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The area between Lake Geneva (Switzerland) and the Rhône Valley (France) is thought to be the original home of the Pinot vine. It is unlikely that it originated in Italy because of the synonym Clevner. The Cistercian order brought it to the Rheingau in the Middle Ages, from where it then spread throughout Europe. According to the most likely variant, the French term "Pinot" is derived from the elongated grape shape, which is quite similar to the cone of a pine tree (French "pin"). The oldest names for the Pinot grape, some of which are still used today, were Auvernat, Morillon and Noirien in various spellings, but confusingly these were also used for other varieties.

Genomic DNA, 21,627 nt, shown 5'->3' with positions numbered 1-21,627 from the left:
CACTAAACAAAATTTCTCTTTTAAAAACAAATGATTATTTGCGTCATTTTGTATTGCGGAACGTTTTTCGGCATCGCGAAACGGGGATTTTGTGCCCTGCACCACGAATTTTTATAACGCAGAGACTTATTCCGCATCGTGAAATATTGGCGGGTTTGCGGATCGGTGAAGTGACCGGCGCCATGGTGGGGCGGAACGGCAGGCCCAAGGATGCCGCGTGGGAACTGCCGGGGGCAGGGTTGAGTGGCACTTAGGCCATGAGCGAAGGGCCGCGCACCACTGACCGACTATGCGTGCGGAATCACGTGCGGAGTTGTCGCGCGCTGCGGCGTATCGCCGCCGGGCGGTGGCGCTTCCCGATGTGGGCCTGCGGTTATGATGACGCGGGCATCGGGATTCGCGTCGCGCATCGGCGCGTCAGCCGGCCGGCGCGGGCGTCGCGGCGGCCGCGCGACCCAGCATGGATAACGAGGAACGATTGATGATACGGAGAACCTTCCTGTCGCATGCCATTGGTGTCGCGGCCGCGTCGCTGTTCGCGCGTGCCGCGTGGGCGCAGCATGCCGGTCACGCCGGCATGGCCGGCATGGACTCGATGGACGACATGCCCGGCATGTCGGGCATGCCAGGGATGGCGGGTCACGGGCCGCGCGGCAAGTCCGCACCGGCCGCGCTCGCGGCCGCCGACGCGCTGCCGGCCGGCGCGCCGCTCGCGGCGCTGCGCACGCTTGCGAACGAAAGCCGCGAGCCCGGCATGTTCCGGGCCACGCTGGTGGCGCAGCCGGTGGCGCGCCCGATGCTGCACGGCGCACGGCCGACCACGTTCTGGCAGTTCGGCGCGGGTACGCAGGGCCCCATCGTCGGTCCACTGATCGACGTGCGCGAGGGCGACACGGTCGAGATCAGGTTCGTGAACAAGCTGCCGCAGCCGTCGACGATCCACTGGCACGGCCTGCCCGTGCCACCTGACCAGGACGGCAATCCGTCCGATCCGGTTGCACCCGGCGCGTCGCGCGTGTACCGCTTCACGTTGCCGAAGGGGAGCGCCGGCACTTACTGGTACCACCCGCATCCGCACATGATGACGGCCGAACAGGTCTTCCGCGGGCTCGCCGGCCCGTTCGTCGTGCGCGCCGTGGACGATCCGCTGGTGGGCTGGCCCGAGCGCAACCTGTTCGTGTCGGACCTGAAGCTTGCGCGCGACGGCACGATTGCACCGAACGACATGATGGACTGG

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Dominik Trick

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Dominik Trick
Technischer Lehrer, staatl. geprüfter Sommelier, Hotelfachschule Heidelberg

The world's largest Lexicon of wine terms.

26,381 Keywords · 46,990 Synonyms · 5,323 Translations · 31,715 Pronunciations · 202,577 Cross-references
made with by our author Norbert F. J. Tischelmayer. About the Lexicon